The other day, as I was cruising around in my shiny new electric car and proudly proclaiming the merits of solar-powered transportation, I received an unexpected message from South Africa. An old friend by the name of Nkwame had seen my recent writings on clean technology and wondered about the availability of solar power to combat poverty and unemployment in South Africa. "When is it coming down to south?," he asked.
I responded with my customary optimism that solar and wind have the potential to create millions of middle class jobs and offset all 368 million tons of annual carbon pollution emitted by South Africa's coal-fired power plants and other fossil fuels - not to mention extending electricity to the 7.7 million poor South Africans who still are disconnected from the grid. I suggested Nkwame find a local solar company and begin installing the panels in poor communities, one roof at a time.
Then I came back down to earth. Recalling the time my wife and I spent living in her native land, and the trips I regularly took into South African townships while working for democratic reforms with Nkwame, I had to acknowledge a pair of fundamental flaws in my idea.
First, the homes (if they can be called homes at all) in which South Africa's poorest people currently live, lack not only electricity and plumbing - most lack solid roofs to support solar panels, never mind protect their inhabitants from extreme weather events fueled by climate change.
Second, South Africa, like much of the African continent, is still awaiting the kind of foreign direct investment and technology transfers that could make a clean energy transformation (on rooftops or otherwise) possible in the first place.
After patiently hearing my thoughts, Nkwame got real. What he really needed from me was not more promotion of solar power or my electric car but a little assistance making ends meet in the face of Southern Africa's three-year drought and widespread hunger fueled by climate change. Since paying work was hard to come by in the area of democratic reform, Nkwame was devoting himself to matters close to home: developing small-scale self-reliance projects to counter his country's sky-high unemployment and the raft of social challenges it brings.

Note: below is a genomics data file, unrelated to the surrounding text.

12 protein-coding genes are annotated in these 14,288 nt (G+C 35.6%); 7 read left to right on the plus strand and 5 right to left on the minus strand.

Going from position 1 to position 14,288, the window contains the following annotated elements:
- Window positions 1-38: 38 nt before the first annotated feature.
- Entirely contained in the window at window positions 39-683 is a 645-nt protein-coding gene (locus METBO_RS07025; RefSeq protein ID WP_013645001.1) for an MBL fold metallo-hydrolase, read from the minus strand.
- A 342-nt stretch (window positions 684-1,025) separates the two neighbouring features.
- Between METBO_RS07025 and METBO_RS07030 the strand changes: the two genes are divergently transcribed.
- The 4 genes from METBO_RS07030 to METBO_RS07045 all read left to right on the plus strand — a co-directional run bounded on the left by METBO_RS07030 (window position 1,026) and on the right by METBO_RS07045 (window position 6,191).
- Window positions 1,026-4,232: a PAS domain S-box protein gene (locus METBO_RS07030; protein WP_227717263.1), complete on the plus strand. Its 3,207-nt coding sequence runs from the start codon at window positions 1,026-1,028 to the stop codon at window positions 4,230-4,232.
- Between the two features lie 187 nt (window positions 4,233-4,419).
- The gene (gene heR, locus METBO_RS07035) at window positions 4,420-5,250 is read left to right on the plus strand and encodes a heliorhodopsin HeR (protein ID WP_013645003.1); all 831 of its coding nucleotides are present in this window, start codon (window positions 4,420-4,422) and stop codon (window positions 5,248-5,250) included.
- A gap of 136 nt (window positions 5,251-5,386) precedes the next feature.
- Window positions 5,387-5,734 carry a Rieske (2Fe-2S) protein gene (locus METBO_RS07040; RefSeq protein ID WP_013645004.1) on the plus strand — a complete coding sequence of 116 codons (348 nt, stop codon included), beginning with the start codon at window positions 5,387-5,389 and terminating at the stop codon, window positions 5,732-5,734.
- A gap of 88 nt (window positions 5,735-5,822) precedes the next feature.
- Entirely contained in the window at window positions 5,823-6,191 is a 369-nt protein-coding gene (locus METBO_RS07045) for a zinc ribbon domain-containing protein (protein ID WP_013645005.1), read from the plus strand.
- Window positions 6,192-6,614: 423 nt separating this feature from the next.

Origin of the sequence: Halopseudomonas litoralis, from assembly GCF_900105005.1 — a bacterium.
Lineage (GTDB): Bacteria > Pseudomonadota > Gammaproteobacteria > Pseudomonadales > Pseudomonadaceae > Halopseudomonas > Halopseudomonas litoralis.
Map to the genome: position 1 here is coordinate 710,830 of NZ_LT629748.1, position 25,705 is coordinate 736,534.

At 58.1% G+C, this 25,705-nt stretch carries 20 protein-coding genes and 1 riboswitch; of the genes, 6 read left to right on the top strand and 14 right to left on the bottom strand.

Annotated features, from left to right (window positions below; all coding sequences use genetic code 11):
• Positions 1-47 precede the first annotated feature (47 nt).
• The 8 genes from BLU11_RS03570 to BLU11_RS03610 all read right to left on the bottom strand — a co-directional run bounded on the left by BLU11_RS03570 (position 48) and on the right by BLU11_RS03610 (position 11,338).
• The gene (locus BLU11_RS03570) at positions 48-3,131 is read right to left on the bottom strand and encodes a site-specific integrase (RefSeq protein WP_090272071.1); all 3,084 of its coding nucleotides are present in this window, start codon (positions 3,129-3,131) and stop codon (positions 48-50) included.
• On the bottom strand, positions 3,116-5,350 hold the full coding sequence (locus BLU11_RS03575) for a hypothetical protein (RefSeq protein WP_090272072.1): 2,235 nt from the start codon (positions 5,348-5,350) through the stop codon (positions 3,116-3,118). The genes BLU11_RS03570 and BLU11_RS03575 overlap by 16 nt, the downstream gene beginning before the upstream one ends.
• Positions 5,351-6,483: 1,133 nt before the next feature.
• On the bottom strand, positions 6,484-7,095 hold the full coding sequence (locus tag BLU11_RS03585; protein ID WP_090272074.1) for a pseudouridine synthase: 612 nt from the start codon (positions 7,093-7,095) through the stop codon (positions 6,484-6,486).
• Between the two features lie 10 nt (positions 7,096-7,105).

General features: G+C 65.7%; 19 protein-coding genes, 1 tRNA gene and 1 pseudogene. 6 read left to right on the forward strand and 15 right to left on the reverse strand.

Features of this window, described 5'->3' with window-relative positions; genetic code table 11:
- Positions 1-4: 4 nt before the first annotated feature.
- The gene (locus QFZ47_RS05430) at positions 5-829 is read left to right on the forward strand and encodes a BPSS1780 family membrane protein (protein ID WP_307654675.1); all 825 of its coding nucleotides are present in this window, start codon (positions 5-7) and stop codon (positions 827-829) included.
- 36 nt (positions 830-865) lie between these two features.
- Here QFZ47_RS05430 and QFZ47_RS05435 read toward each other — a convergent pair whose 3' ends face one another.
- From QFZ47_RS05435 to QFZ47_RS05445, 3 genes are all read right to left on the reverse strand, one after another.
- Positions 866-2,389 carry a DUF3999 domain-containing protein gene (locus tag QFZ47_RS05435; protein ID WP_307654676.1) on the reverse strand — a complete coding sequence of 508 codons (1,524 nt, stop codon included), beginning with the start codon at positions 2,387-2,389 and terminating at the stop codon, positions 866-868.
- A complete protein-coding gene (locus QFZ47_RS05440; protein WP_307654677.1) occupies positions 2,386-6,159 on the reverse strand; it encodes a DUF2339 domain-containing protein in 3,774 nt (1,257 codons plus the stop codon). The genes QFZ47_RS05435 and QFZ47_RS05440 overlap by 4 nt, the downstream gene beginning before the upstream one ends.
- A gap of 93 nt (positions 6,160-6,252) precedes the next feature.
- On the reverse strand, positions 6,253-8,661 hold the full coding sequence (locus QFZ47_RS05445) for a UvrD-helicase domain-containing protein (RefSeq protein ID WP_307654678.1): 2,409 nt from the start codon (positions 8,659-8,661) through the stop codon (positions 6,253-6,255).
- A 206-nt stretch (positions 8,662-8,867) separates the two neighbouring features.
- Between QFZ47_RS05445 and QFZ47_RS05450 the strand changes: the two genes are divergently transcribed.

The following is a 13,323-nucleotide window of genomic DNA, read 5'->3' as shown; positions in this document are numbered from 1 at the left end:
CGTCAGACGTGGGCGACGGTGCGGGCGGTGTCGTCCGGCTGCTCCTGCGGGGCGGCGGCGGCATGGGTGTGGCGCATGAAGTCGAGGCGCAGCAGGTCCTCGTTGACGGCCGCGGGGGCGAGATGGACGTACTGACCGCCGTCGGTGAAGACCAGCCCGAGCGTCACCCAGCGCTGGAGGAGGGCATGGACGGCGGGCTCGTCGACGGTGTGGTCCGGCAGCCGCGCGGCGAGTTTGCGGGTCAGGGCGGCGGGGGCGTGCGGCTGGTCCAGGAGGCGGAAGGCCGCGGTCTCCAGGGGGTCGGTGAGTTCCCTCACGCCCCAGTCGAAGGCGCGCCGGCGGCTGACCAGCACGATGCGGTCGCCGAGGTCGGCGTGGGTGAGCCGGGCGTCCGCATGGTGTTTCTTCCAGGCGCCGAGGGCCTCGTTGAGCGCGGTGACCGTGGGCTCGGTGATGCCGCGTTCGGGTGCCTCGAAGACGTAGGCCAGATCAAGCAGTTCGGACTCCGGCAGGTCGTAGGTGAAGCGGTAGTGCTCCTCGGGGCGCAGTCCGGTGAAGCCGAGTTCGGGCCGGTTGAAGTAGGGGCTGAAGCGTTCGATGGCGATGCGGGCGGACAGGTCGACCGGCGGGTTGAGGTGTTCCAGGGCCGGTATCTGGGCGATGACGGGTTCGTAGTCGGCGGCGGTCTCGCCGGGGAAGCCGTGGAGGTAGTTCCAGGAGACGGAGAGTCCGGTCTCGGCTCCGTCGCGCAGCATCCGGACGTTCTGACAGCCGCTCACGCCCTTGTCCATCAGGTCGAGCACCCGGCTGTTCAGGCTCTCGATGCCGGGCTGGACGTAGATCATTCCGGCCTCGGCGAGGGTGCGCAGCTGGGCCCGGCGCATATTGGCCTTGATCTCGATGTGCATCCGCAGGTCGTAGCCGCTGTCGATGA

What Nkwame needed from me, specifically, was help buying tools so he could start a carpentry business with some of the unemployed youth he mentors. Perhaps they could then begin constructing the kinds of homes (and roofs) that would someday generate power from the sun - a true course in democratic self-reliance.
What he needs from my government in Washington is something more than drills and saws. He needs the Paris Climate Accord with its long-overdue promise of cutting carbon emissions and helping poor countries adapt to a global warming crisis they did almost nothing to create.
Nkwame's conundrum, and that of more than one billion people in poor countries who are the biggest victims of our carbon binge, puts President Donald Trump's decision on Paris in a new light. Not only do economists and scientists uniformly agree that retreating from global progress on climate change is a profound mistake for the United States, the president's decision also betrays a lack of basic humanity. It violates a fundamental principle of international engagement known as "do no harm."
Since the dawn of the industrial revolution, developed countries like our own have done considerable harm to Africa and the planet through our unfettered consumption of dirty fossil fuels. Although the days of government-sanctioned slave ships and colonial occupation are gone, the 16.4 metric tons of annual carbon pollution released by each American - far more than any other nation - disproportionately contribute to devastating droughts and desertification, crop failures and famine, and mass dislocation of "climate refugees" across the Global South. Small wonder that climate change as been called the greatest security threat of the 21st century by our military leaders. It is also the greatest test of our humanity.
The question is not whether Nkwame and his compatriots are paying an unfair price. The science is long-since settled.
The question is whether we care. Do we care about our people, our planet, and those beyond our shores whom we have harmed? Do we care about our children and grandchildren who stand to inherit an earth that is increasingly incapable of supporting human life? Do we care about our economic future as a nation and the next industrial revolution in clean energy technology that awaits? Do we care about our moral standing in the world?
President Trump has made his position clear. Now it's up to us to respond. Nkwame is counting us.Suggest a correction